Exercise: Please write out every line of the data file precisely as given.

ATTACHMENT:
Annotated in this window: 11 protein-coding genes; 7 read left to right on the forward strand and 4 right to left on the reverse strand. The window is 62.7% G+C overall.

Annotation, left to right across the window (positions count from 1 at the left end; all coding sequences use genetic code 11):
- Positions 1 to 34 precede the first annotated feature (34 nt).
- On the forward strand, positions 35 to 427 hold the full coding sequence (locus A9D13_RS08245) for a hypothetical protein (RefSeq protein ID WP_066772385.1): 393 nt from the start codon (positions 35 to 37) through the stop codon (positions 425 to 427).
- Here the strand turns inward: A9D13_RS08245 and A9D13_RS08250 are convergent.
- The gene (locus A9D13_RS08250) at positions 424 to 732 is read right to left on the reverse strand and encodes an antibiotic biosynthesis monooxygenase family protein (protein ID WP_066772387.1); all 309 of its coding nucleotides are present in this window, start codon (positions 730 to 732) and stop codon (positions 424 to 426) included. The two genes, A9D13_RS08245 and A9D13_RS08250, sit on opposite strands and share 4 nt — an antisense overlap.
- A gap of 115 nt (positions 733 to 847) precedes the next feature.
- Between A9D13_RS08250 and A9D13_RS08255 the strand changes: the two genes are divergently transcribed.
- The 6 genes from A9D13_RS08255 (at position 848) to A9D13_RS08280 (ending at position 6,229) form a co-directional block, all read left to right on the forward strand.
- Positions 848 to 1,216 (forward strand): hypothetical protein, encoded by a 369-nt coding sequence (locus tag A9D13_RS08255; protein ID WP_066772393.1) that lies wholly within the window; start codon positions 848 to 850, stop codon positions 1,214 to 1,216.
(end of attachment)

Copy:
Annotated in this window: 11 protein-coding genes; 7 read left to right on the forward strand and 4 right to left on the reverse strand. The window is 62.7% G+C overall.

Annotation, left to right across the window (positions count from 1 at the left end; all coding sequences use genetic code 11):
- Positions 1 to 34 precede the first annotated feature (34 nt).
- On the forward strand, positions 35 to 427 hold the full coding sequence (locus A9D13_RS08245) for a hypothetical protein (RefSeq protein ID WP_066772385.1): 393 nt from the start codon (positions 35 to 37) through the stop codon (positions 425 to 427).
- Here the strand turns inward: A9D13_RS08245 and A9D13_RS08250 are convergent.
- The gene (locus A9D13_RS08250) at positions 424 to 732 is read right to left on the reverse strand and encodes an antibiotic biosynthesis monooxygenase family protein (protein ID WP_066772387.1); all 309 of its coding nucleotides are present in this window, start codon (positions 730 to 732) and stop codon (positions 424 to 426) included. The two genes, A9D13_RS08245 and A9D13_RS08250, sit on opposite strands and share 4 nt — an antisense overlap.
- A gap of 115 nt (positions 733 to 847) precedes the next feature.
- Between A9D13_RS08250 and A9D13_RS08255 the strand changes: the two genes are divergently transcribed.
- The 6 genes from A9D13_RS08255 (at position 848) to A9D13_RS08280 (ending at position 6,229) form a co-directional block, all read left to right on the forward strand.
- Positions 848 to 1,216 (forward strand): hypothetical protein, encoded by a 369-nt coding sequence (locus tag A9D13_RS08255; protein ID WP_066772393.1) that lies wholly within the window; start codon positions 848 to 850, stop codon positions 1,214 to 1,216.